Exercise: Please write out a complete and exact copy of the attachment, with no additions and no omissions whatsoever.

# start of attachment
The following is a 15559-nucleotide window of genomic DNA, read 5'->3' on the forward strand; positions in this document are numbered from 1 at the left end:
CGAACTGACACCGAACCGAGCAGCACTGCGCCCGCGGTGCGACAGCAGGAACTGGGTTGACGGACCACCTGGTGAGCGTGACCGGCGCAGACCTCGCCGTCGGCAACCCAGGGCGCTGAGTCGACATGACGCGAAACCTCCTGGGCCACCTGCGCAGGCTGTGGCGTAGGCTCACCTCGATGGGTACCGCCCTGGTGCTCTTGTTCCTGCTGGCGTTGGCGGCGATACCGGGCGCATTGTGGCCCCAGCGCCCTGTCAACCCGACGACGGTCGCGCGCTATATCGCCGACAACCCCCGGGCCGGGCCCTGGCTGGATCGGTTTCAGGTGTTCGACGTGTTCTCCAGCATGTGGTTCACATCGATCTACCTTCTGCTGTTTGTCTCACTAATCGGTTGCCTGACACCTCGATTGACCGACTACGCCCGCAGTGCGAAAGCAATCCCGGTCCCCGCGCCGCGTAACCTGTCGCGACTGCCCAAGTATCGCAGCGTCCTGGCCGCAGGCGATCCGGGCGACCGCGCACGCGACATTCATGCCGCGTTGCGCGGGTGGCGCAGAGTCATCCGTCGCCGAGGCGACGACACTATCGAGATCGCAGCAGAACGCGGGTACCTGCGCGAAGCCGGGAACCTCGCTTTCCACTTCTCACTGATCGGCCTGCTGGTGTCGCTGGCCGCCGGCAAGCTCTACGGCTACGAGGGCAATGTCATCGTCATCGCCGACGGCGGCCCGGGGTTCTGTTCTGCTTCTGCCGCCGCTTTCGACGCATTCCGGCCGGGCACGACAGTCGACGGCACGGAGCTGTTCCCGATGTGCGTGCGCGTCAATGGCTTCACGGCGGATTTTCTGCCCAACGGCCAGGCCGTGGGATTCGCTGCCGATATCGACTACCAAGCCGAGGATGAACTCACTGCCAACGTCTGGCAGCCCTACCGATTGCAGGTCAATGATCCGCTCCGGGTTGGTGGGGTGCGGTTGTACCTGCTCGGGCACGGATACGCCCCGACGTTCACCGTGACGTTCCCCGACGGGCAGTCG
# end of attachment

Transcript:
The following is a 15559-nucleotide window of genomic DNA, read 5'->3' on the forward strand; positions in this document are numbered from 1 at the left end:
CGAACTGACACCGAACCGAGCAGCACTGCGCCCGCGGTGCGACAGCAGGAACTGGGTTGACGGACCACCTGGTGAGCGTGACCGGCGCAGACCTCGCCGTCGGCAACCCAGGGCGCTGAGTCGACATGACGCGAAACCTCCTGGGCCACCTGCGCAGGCTGTGGCGTAGGCTCACCTCGATGGGTACCGCCCTGGTGCTCTTGTTCCTGCTGGCGTTGGCGGCGATACCGGGCGCATTGTGGCCCCAGCGCCCTGTCAACCCGACGACGGTCGCGCGCTATATCGCCGACAACCCCCGGGCCGGGCCCTGGCTGGATCGGTTTCAGGTGTTCGACGTGTTCTCCAGCATGTGGTTCACATCGATCTACCTTCTGCTGTTTGTCTCACTAATCGGTTGCCTGACACCTCGATTGACCGACTACGCCCGCAGTGCGAAAGCAATCCCGGTCCCCGCGCCGCGTAACCTGTCGCGACTGCCCAAGTATCGCAGCGTCCTGGCCGCAGGCGATCCGGGCGACCGCGCACGCGACATTCATGCCGCGTTGCGCGGGTGGCGCAGAGTCATCCGTCGCCGAGGCGACGACACTATCGAGATCGCAGCAGAACGCGGGTACCTGCGCGAAGCCGGGAACCTCGCTTTCCACTTCTCACTGATCGGCCTGCTGGTGTCGCTGGCCGCCGGCAAGCTCTACGGCTACGAGGGCAATGTCATCGTCATCGCCGACGGCGGCCCGGGGTTCTGTTCTGCTTCTGCCGCCGCTTTCGACGCATTCCGGCCGGGCACGACAGTCGACGGCACGGAGCTGTTCCCGATGTGCGTGCGCGTCAATGGCTTCACGGCGGATTTTCTGCCCAACGGCCAGGCCGTGGGATTCGCTGCCGATATCGACTACCAAGCCGAGGATGAACTCACTGCCAACGTCTGGCAGCCCTACCGATTGCAGGTCAATGATCCGCTCCGGGTTGGTGGGGTGCGGTTGTACCTGCTCGGGCACGGATACGCCCCGACGTTCACCGTGACGTTCCCCGACGGGCAGTCG